I have a confession to make: I’m a pet person. I’ve been a pet person my whole life. At one time or another, I’ve had anywhere from just one dog to two dogs and three parrots in my home. While it can be exhausting, it is also very rewarding!
If you own more than one dog, you may want to keep things simple and feed them all the same food. Or, you may choose out different foods for each dog. But what is the best way to divide their diets to ensure that each dog is eating well without causing competition over food?
Let’s break down the basics of feeding all of your pets in a multi-dog home. It doesn’t have to be stressful any longer!
Number One Rule: Feed Each Dog The Appropriate Diet
If you have a Chihuahua and a Great Dane, each of these dogs needs different sized kibble, different levels of proteins, and may even have different allergies. As their owner, it is up to you to make sure that they each get the nutrition that they need.
While your dog might still eat food that isn’t customized for their particular nutritional needs, feeding them the wrong amounts of macronutrients and vitamins can lead to long-term health problems that can be prevented by choosing their diet more carefully.
Choose the right food for each dog based on their needs, as follows:
If your dogs are similar in nutritional needs, size, and activity levels, you can feed them all the same food, but you should not force the same food on all of your dogs just to simplify your life. This guide covers the best dog food for different breeds, ages, and sizes.
Number Two Rule: Prevent Competition Over Food
The biggest problem with having multiple dogs eating the same (or different!) food is that they may become possessive and jealous about the food that they are eating. Food is a resource to dogs, and they will often try to protect and hoard as much of it as possible.
In multi-dog households, there will often be one dog that is the bully and tries to eat the other dogs’ foods, regardless of whether or not it is the same food as their own. If your dogs eat too closely together or are not supervised, a dog fight could occur.
How Do I Do This?
The best way to prevent competition over food is to give each dog a designated food area and train them to eat in that area. Give each dog their own bowl, and take the bowl away after 15 or 20 minutes.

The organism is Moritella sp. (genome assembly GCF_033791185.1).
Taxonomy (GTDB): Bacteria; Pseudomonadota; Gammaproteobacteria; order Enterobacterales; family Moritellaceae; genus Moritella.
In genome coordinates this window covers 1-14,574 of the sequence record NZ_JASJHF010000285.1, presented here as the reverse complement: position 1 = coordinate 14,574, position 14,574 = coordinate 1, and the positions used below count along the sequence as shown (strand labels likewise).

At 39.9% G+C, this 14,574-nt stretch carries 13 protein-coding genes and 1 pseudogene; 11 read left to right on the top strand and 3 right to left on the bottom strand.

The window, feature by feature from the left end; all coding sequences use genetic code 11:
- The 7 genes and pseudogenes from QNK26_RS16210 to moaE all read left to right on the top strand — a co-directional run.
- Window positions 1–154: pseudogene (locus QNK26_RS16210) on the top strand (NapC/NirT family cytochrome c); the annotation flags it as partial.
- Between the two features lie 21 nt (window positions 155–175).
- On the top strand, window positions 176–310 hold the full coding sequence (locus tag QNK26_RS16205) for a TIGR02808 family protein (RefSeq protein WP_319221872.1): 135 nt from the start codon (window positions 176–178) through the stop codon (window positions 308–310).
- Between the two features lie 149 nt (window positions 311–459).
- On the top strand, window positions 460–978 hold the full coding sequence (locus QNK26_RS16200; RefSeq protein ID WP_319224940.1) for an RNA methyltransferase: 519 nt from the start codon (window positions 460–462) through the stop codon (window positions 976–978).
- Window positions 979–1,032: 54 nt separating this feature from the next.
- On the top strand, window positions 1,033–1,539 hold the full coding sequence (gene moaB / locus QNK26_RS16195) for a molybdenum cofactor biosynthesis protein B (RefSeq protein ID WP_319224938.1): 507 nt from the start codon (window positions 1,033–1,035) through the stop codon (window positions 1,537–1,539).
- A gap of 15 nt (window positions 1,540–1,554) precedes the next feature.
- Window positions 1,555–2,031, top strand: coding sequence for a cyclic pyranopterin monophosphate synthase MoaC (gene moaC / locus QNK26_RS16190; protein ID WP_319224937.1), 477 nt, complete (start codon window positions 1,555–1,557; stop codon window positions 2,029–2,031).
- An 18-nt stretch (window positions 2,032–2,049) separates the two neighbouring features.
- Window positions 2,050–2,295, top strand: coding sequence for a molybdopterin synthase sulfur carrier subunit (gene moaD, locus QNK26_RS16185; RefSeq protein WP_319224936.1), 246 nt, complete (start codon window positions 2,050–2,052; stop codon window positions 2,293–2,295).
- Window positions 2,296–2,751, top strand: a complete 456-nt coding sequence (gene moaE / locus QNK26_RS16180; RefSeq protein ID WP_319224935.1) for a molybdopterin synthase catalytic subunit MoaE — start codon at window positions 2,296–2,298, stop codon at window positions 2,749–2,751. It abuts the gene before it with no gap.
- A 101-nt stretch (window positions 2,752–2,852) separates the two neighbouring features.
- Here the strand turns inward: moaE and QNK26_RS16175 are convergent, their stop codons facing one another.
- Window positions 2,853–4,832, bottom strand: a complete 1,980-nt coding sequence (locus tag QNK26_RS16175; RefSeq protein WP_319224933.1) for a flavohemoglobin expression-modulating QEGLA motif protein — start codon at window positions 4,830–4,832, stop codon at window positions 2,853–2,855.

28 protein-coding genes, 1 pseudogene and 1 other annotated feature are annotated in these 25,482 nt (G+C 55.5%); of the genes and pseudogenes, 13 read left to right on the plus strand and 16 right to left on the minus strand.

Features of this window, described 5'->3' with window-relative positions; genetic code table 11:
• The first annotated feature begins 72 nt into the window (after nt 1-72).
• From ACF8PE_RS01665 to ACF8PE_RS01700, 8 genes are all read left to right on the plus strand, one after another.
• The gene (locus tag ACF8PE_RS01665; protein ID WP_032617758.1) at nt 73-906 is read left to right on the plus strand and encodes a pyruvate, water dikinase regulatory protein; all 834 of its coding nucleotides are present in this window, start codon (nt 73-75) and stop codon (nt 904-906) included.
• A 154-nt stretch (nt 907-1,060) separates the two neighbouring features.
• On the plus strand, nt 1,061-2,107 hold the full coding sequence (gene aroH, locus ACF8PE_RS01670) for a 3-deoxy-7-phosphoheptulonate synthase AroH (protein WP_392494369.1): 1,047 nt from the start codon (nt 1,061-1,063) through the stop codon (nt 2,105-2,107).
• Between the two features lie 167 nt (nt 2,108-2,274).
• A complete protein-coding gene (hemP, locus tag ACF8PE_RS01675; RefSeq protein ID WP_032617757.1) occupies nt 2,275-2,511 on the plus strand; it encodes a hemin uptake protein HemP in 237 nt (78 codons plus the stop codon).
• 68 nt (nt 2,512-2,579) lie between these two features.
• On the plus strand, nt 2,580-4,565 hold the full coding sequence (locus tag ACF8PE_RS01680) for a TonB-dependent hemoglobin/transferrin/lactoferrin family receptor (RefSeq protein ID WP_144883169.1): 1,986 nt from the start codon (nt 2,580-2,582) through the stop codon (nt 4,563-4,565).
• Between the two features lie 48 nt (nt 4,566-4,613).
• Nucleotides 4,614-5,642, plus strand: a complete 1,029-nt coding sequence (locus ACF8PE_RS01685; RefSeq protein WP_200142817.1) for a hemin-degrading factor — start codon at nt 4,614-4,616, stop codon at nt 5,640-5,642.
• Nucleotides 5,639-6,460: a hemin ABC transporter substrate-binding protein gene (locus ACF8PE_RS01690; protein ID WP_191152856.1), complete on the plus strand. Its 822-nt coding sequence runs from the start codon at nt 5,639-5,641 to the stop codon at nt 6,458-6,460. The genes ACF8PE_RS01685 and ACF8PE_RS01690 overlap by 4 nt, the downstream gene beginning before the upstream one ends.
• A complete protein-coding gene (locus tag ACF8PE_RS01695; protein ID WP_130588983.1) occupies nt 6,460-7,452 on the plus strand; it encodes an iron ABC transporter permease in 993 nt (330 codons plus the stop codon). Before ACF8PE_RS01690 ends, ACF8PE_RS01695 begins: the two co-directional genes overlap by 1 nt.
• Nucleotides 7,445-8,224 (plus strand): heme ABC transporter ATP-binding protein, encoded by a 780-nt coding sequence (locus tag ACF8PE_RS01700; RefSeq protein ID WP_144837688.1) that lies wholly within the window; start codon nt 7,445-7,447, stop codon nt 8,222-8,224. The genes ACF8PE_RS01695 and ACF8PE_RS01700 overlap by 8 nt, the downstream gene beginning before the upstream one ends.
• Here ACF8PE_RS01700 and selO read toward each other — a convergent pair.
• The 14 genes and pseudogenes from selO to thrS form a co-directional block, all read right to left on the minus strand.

The food area for each dog can be in different areas of one room, or they can be in separate areas. The important part is that every dog has their own safe space where they can eat.
If you feed dogs in the same spot, they may become jealous or confused. Feeding dogs at the same time in different places is the best way to show them that they are getting equal treatment, even if they are eating different foods.
Look For Signs Of Food Hoarding Or Aggression
While raising your dogs, you should also keep an eye out for any signs of food hoarding or aggression.
If your dog hunches their shoulders while eating, this is a sign that they are possessive and territorial of their food. You will want to work with them to lower this aggression so that it does not lead to a fight with your other pets.
If your dog eats slowly and is constantly looking at your other dogs eating, this dog may be nervous or defensive about their food. They may feel unsafe eating in the same room as the other dogs. If this is happening, try moving their food station to another food where they can eat without fear.
Feed Your Dogs What They Need!
In the end, whether or not you choose to feed your dogs the same food or not is up to how you want to handle your diets. Remember, however, that every dog has their own dietary needs and their own taste preferences. Feed each dog accordingly!
To prevent any potential fights, split them up so that every one of your special pets can have a special, stress-free mealtime. While it may be difficult to establish these routines at first, you will have a happier, multi-dog household if you make sure that mealtime is a good time for every dog.